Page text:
Viewing the world in black & white obscures the gold among the feces in criminal court
Northern Virginia criminal attorney/ DWI lawyer on fighting in court and succeeding in life
Fairfax criminal lawyer pursuing your best defense, since 1991
Numerous times, my Underdog blog returns to the theme of succeeding in criminal defense and in life through non-anger, finding the gold specks among the feces, and remembering that even the most despicable-seeming person can rise at times to admirable levels of humanity.
If we treated each day and opportunity as if we were a short-term visitor on this earth, we would not as easily get irritated at such minor transgressions of others as holding their burning cigarettes outside their car windows to stink up everyone’s air but their car’s, cutting us off in traffic, and not listening to us when we call customer service. That is because short-term visitors are too busy being in awe of the delights around them and appreciating the hospitality of those rolling out the welcome mat to them.
My taekowndo/ Korean karate teacher during college exemplified the above approach beautifully. Mr. Lee was in his late forties or so when I knew him. He loved each day and each moment. He delighted in taekwondo and relating such stories as the taekwondo master who loved the martial art so much that he would go outside even in the dead of winter to have fun punching a tree for practice (apologies to the tree). When we had our exam to progress to our next color belt, Mr. Lee included as a judge a former Korean military officer who told us about the use of taekowndo in that nation’s military. Rather than my thinking too long about the brutal dictatorship that existed when this gentleman was in the military, I focused on what he had to say about this great martial art.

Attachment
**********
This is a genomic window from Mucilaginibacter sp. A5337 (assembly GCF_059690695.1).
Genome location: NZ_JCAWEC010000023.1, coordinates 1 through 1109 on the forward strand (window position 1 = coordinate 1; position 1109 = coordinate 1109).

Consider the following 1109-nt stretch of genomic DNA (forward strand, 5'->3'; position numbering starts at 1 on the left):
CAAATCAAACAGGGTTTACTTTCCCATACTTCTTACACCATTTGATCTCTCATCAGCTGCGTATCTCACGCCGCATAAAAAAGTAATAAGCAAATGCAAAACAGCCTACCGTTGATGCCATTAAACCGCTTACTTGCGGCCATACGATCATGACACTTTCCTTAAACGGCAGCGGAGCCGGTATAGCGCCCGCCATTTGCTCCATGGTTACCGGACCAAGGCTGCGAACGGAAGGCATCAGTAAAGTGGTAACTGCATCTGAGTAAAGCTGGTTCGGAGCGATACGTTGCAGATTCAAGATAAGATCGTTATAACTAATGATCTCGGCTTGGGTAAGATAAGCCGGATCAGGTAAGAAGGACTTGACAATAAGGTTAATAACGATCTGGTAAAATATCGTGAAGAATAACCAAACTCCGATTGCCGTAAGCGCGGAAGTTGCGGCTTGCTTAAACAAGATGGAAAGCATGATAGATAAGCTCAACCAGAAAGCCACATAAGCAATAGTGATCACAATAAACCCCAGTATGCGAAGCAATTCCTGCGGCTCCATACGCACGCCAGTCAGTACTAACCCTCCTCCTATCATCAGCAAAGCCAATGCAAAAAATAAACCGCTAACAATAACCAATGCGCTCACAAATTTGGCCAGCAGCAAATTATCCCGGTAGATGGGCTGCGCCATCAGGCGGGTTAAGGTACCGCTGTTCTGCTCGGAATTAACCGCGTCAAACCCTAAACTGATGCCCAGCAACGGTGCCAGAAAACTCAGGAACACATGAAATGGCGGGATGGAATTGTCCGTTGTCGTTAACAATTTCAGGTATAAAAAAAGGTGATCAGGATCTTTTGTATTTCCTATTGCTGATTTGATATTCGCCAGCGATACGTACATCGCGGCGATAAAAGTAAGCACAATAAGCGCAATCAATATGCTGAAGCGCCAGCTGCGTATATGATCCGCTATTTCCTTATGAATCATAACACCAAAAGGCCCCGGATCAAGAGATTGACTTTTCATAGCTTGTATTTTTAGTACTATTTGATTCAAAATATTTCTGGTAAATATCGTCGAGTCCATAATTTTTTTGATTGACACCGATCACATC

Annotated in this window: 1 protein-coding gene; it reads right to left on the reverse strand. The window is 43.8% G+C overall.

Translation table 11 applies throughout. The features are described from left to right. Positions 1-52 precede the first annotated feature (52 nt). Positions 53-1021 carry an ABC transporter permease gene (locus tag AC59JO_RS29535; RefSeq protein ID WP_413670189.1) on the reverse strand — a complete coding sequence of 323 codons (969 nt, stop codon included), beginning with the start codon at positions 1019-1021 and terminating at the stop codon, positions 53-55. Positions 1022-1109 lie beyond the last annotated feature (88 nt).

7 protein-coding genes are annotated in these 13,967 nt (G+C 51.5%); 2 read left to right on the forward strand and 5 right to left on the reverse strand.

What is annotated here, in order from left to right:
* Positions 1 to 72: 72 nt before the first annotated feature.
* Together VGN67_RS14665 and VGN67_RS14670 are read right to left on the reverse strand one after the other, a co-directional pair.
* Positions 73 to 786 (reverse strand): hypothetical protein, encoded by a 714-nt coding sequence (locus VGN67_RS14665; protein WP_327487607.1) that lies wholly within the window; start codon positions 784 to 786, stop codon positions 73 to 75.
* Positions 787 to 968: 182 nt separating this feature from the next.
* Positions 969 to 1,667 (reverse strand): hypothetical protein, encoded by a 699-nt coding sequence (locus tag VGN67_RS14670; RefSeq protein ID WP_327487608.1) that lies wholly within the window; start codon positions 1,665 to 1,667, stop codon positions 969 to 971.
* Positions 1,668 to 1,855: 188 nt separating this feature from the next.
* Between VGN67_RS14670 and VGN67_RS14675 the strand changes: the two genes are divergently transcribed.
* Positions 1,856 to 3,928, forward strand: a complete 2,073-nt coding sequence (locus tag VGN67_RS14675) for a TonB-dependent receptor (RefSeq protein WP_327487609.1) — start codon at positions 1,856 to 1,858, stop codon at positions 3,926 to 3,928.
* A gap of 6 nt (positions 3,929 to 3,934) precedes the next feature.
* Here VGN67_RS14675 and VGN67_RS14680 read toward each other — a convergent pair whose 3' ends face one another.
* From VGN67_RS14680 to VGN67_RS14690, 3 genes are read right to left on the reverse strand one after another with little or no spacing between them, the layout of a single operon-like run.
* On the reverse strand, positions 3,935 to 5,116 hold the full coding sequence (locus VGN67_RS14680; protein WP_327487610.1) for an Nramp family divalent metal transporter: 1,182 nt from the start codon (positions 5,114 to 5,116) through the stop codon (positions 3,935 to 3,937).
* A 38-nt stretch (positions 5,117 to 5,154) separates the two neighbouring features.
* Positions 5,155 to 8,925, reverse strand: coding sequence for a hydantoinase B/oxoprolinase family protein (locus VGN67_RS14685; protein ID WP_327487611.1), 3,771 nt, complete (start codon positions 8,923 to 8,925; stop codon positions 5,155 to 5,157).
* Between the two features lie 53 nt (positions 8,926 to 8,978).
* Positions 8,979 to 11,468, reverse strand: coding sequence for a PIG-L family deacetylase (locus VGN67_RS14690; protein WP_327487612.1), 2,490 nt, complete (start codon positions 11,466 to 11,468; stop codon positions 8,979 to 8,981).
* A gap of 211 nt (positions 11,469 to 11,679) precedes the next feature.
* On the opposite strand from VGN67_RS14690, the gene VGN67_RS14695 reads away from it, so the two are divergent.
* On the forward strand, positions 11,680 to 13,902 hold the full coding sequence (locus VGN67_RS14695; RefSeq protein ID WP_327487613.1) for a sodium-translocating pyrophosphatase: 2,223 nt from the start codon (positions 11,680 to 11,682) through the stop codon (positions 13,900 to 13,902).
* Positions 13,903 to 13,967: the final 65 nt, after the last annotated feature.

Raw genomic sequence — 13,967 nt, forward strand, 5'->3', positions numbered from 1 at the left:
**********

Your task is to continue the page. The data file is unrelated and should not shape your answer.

Taijiquan master Cheng Man Ch’ing, who taught my taijiquan teacher Julian Chu’s teacher Ben Lo similarly approached each day in delight and awe. If someone tried attacking Professor Cheng, he would simply smile and neutralize their attempted attack with the least effort needed. His biographer Wolfe Lowenthal describes Professor Cheng’s taijiquan studio as a hotbed of great energy, where the professor not only taught and spoke about taijiquan, but also painted, arranged flowers, and saw his medical patients in his role as an accomplished Chinese physician.
For too many years, right until I started work as a public defender lawyer, I saw too much gray in life, with all the daily human rights violations and vile actions against others. Maybe I needed to include that stage in my life on the path to being non-dualistic so that internal well-being trumps being emotionally affected by outside forces. Maybe not. Yes, we sometimes need to be appalled by sorry states of affairs to be motivated to action, but we must not let our disgust paralyze us. The accomplished warrior/fighter battles well both in the boxing ring where fair rules and refereeing prevail, and in the proverbial gladiator ring where no rules of fairness govern and it is all about the bloody law of the jungle at best.